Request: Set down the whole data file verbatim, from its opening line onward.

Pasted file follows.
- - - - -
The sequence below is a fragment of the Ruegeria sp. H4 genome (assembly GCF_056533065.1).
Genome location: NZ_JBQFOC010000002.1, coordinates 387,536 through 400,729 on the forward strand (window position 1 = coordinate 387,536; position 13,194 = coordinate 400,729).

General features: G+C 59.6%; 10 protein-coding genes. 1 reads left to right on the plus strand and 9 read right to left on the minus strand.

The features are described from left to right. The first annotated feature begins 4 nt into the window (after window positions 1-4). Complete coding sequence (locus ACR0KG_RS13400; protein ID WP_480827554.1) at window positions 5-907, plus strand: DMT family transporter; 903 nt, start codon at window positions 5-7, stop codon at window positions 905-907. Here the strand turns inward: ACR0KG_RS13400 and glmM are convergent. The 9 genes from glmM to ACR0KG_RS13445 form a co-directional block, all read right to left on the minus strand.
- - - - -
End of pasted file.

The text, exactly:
The sequence below is a fragment of the Ruegeria sp. H4 genome (assembly GCF_056533065.1).
Genome location: NZ_JBQFOC010000002.1, coordinates 387,536 through 400,729 on the forward strand (window position 1 = coordinate 387,536; position 13,194 = coordinate 400,729).

General features: G+C 59.6%; 10 protein-coding genes. 1 reads left to right on the plus strand and 9 read right to left on the minus strand.

The features are described from left to right. The first annotated feature begins 4 nt into the window (after window positions 1-4). Complete coding sequence (locus ACR0KG_RS13400; protein ID WP_480827554.1) at window positions 5-907, plus strand: DMT family transporter; 903 nt, start codon at window positions 5-7, stop codon at window positions 905-907. Here the strand turns inward: ACR0KG_RS13400 and glmM are convergent. The 9 genes from glmM to ACR0KG_RS13445 form a co-directional block, all read right to left on the minus strand.